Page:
Modeling missingness for time-to-event data: a case study in osteoporosis

Beat Neuenschwander, Michael Branson
Journal of Biopharmaceutical Statistics 2004, 14 (4): 1005-19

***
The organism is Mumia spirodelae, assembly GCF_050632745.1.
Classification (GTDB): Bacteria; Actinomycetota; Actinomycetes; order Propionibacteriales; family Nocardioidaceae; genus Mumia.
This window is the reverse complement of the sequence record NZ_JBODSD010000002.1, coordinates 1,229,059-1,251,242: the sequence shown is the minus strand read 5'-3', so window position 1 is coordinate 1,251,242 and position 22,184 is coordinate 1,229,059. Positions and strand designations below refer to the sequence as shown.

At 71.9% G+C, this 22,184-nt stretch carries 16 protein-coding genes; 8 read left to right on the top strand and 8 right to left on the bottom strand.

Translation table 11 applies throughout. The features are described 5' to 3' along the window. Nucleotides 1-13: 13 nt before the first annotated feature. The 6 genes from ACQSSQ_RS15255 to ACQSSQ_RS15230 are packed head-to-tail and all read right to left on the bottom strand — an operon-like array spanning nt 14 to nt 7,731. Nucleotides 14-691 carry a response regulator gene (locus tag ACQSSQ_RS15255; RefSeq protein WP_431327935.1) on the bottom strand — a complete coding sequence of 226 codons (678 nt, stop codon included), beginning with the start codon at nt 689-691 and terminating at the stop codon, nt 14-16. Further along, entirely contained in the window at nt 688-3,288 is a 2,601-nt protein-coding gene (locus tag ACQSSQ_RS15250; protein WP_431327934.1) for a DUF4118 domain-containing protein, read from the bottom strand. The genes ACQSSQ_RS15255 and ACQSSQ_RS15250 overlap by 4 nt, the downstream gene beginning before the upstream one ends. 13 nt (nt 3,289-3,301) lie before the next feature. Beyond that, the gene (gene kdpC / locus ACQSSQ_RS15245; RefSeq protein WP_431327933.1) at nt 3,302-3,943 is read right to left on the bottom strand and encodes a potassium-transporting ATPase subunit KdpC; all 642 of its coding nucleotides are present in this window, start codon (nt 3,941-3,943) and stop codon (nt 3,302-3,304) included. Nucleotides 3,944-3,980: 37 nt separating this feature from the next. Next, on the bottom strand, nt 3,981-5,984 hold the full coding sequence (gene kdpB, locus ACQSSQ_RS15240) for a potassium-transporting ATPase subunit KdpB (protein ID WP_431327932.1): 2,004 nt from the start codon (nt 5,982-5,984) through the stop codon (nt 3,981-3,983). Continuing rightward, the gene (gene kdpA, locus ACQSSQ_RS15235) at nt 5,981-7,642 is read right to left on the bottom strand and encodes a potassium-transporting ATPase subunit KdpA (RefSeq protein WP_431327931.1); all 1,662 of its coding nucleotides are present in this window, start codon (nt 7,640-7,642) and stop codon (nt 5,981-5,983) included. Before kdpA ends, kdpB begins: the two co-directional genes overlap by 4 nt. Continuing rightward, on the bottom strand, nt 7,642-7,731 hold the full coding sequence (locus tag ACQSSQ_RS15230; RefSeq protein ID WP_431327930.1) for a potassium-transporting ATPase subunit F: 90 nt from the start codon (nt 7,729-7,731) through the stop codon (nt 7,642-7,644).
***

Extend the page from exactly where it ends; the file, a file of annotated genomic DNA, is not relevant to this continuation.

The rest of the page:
Clinical trials of long duration are often hampered by high dropout rates, making statistical inference and interpretation of results difficult. Statistical inference should be based on models selected according to whether missingness is independent of response [missing completely at random (MCAR)], or depends on response either through observed responses only [missing at random (MAR)] or through unobserved responses [nonignorable missing (NIM)]. If the dropout rate is high and little is known about the dropout mechanism, plausible nonignorable missing scenarios should be investigated as a sensitivity tool, offering the data analyst an understanding of the robustness of conclusions. Modeling missingness is illustrated by an analysis of an interval censored time-to-event outcome from a 5-year clinical trial on fracture response in osteoporosis in which the overall dropout rate was substantial. In this article, we provide an overview of a reanalysis accounting for possible nonignorable missingness, emphasize the importance of modeling the dropout and response mechanisms jointly, and highlight critical points arising in missing data problems.

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